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By Laura T. Coffey
TODAY contributor
updated 4/6/2009 2:55:27 PM ET 2009-04-06T18:55:27

Yes, the state of our economy is depressing. Yes, job losses are stressful and painful. Yes, it’s much harder to survive when money is exceptionally tight.

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Despite all of that, though, TODAYshow.com readers are finding plenty of ways to cope. Scores of you wrote in to answer the question, “What are your tips for coping in tough times?” Your answers were creative, practical and consistently encouraging — and I’ve gotta tell you, they cheered me up!

I’ve compiled as many of your responses as space would allow into 10 overarching “coping themes.” I hope you’ll find these tips to be as helpful and as fun to read as I did.

1. Remain optimistic. Tough times call for stamina and endurance. Several of you wrote in with tips for staying upbeat and confident:

  • “Here is the secret for staying optimistic and hopeful when you are unemployed. Every day, accomplish five things: one thing for your job search, one thing for your community, one thing for your family, one thing to improve your home and one thing for your own spirit. You are needed and important, and by setting this goal daily, you will keep moving forward.” -Joan, Rochester, Minn.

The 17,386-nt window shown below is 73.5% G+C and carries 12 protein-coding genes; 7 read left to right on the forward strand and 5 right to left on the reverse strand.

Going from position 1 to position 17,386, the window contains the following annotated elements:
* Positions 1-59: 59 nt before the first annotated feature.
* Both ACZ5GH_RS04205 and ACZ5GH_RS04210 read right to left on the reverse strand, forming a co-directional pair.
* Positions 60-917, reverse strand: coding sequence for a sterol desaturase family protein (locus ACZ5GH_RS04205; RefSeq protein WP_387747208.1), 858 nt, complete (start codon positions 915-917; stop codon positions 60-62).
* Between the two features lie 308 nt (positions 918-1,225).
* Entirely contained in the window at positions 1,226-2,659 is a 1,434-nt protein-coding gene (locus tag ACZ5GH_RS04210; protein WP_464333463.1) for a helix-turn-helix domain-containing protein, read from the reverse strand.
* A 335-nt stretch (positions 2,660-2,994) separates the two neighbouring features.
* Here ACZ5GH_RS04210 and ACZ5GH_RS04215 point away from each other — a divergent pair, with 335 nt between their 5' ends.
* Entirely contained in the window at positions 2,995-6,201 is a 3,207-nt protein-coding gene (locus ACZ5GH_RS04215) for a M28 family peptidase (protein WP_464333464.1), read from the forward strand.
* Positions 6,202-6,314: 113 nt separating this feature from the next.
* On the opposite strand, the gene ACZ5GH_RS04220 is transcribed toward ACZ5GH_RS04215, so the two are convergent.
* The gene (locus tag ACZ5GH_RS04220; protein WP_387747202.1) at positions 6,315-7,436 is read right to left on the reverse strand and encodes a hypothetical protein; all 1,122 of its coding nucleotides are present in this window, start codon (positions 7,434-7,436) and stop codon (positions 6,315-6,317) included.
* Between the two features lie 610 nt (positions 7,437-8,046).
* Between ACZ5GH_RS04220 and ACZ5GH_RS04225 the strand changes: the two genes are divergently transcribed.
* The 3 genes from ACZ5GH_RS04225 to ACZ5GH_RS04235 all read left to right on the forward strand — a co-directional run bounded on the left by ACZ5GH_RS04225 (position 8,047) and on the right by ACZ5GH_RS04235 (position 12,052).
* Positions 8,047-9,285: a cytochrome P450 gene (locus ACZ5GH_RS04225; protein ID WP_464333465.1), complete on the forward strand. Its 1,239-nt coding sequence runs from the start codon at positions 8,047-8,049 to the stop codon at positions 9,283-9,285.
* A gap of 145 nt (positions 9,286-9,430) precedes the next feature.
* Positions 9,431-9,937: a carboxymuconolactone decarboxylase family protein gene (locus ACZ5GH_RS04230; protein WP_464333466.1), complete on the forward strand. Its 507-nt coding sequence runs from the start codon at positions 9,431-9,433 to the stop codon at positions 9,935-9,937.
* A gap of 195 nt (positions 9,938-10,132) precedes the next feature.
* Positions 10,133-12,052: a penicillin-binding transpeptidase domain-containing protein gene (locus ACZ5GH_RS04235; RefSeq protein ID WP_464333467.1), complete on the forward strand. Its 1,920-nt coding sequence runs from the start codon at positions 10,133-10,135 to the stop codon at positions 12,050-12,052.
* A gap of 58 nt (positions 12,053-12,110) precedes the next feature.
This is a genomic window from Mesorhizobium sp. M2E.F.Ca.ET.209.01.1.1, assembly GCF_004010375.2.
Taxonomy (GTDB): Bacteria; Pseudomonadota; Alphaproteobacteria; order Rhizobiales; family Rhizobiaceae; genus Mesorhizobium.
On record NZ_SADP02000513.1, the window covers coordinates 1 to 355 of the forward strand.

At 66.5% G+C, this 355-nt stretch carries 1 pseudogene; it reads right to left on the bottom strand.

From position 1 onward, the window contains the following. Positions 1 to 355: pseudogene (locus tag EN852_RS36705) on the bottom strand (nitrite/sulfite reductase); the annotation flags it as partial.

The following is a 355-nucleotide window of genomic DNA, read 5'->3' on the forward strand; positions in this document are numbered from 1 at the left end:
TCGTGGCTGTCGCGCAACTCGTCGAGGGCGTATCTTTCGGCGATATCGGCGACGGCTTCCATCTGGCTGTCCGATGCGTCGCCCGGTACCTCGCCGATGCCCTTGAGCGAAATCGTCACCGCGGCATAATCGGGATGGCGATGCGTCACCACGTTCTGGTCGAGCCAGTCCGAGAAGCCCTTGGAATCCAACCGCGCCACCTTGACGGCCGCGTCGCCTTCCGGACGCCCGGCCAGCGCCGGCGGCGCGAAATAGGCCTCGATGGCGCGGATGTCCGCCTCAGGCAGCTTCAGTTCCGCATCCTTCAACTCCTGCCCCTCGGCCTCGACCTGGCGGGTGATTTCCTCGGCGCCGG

• “Stay positive. I know this can be difficult when nothing seems to be going right, but the alternative is to fall into the trap of negativity. Negative thinking increases stress, which increases the risk for getting sick, which may lead to unpaid days off work and costly doctor visits. One way to get started with positive thinking is to focus on what you do have (good health, a supportive family or something else that is working for you) and view the tough times you’re facing not as a threat, but as a challenge and an opportunity.” -Sherrie, Fort Lauderdale, Fla.

2. See the big picture. A number of readers wrote about the importance of maintaining perspective and a positive attitude:

  • “I have always lived frugally so when I lost my job last year, I didn’t sweat it so much. It has taught me how much money I really need to live. I have less stress, more exercise. (I no longer drive; I buy a bus pass that takes me everywhere.) Because I take a bus, I shop less. I can only buy what I can carry. ... I am fortunate. I can live on my unemployment (mortgage, etc.). Being unemployed has helped me to stop and take stock of my life.” -Milore, Providence, R.I.

  • “If you can’t find a job in your own field, take this chance to do something you have always wanted to do. Whether you are short on money or not, cut back to what you need, do less of what you want. Maybe your excess could bless someone who needs some help. Remember what is really important and choose to be happy.” -D.G., Pickerington, Ohio

3. Unwind with cheap or free entertainment. Several readers talked about the importance of enjoying low-cost forms of recreation and entertainment, no matter how bad things get. Here are some ideas:

  • “Bring back game night for grown-ups. Movies are so expensive [that] we couldn’t do it every weekend like we used to, so we invite a few friends over, make some incredible dessert and we play games. Now it’s been a challenge who brings the best desserts. (My mom with her tiramisu.) We have a blast and spend maybe $10 on the dessert ingredients.” -Linda, Keyser, W.V.